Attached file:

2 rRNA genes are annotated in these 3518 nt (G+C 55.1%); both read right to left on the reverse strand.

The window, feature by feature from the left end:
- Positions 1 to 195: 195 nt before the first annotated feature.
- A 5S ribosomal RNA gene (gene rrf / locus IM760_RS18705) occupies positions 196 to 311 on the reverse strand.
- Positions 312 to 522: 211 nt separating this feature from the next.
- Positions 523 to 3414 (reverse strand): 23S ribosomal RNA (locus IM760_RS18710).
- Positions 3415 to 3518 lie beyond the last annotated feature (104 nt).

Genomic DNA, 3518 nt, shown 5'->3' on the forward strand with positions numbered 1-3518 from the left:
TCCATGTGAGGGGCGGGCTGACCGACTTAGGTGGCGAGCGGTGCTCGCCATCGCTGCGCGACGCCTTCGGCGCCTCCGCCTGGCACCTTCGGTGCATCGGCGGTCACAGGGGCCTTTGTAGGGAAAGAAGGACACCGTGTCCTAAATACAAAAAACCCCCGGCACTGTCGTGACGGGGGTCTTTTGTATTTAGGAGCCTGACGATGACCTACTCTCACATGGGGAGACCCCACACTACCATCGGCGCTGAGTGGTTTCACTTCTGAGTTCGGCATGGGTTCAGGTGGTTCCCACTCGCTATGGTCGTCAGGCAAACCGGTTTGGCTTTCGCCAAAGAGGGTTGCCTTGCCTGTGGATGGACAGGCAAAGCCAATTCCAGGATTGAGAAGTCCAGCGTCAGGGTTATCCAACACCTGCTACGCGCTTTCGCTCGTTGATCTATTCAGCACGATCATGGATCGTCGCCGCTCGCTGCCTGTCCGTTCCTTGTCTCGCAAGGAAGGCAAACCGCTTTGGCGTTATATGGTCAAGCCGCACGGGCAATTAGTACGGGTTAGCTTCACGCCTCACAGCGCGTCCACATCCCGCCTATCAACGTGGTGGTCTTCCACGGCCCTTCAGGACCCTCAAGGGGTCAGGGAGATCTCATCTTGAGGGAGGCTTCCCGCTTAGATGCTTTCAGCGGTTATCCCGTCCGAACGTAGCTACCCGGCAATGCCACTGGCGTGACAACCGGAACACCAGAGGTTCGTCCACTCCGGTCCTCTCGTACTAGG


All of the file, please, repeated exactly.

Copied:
2 rRNA genes are annotated in these 3518 nt (G+C 55.1%); both read right to left on the reverse strand.

The window, feature by feature from the left end:
- Positions 1 to 195: 195 nt before the first annotated feature.
- A 5S ribosomal RNA gene (gene rrf / locus IM760_RS18705) occupies positions 196 to 311 on the reverse strand.
- Positions 312 to 522: 211 nt separating this feature from the next.
- Positions 523 to 3414 (reverse strand): 23S ribosomal RNA (locus IM760_RS18710).
- Positions 3415 to 3518 lie beyond the last annotated feature (104 nt).

Genomic DNA, 3518 nt, shown 5'->3' on the forward strand with positions numbered 1-3518 from the left:
TCCATGTGAGGGGCGGGCTGACCGACTTAGGTGGCGAGCGGTGCTCGCCATCGCTGCGCGACGCCTTCGGCGCCTCCGCCTGGCACCTTCGGTGCATCGGCGGTCACAGGGGCCTTTGTAGGGAAAGAAGGACACCGTGTCCTAAATACAAAAAACCCCCGGCACTGTCGTGACGGGGGTCTTTTGTATTTAGGAGCCTGACGATGACCTACTCTCACATGGGGAGACCCCACACTACCATCGGCGCTGAGTGGTTTCACTTCTGAGTTCGGCATGGGTTCAGGTGGTTCCCACTCGCTATGGTCGTCAGGCAAACCGGTTTGGCTTTCGCCAAAGAGGGTTGCCTTGCCTGTGGATGGACAGGCAAAGCCAATTCCAGGATTGAGAAGTCCAGCGTCAGGGTTATCCAACACCTGCTACGCGCTTTCGCTCGTTGATCTATTCAGCACGATCATGGATCGTCGCCGCTCGCTGCCTGTCCGTTCCTTGTCTCGCAAGGAAGGCAAACCGCTTTGGCGTTATATGGTCAAGCCGCACGGGCAATTAGTACGGGTTAGCTTCACGCCTCACAGCGCGTCCACATCCCGCCTATCAACGTGGTGGTCTTCCACGGCCCTTCAGGACCCTCAAGGGGTCAGGGAGATCTCATCTTGAGGGAGGCTTCCCGCTTAGATGCTTTCAGCGGTTATCCCGTCCGAACGTAGCTACCCGGCAATGCCACTGGCGTGACAACCGGAACACCAGAGGTTCGTCCACTCCGGTCCTCTCGTACTAGG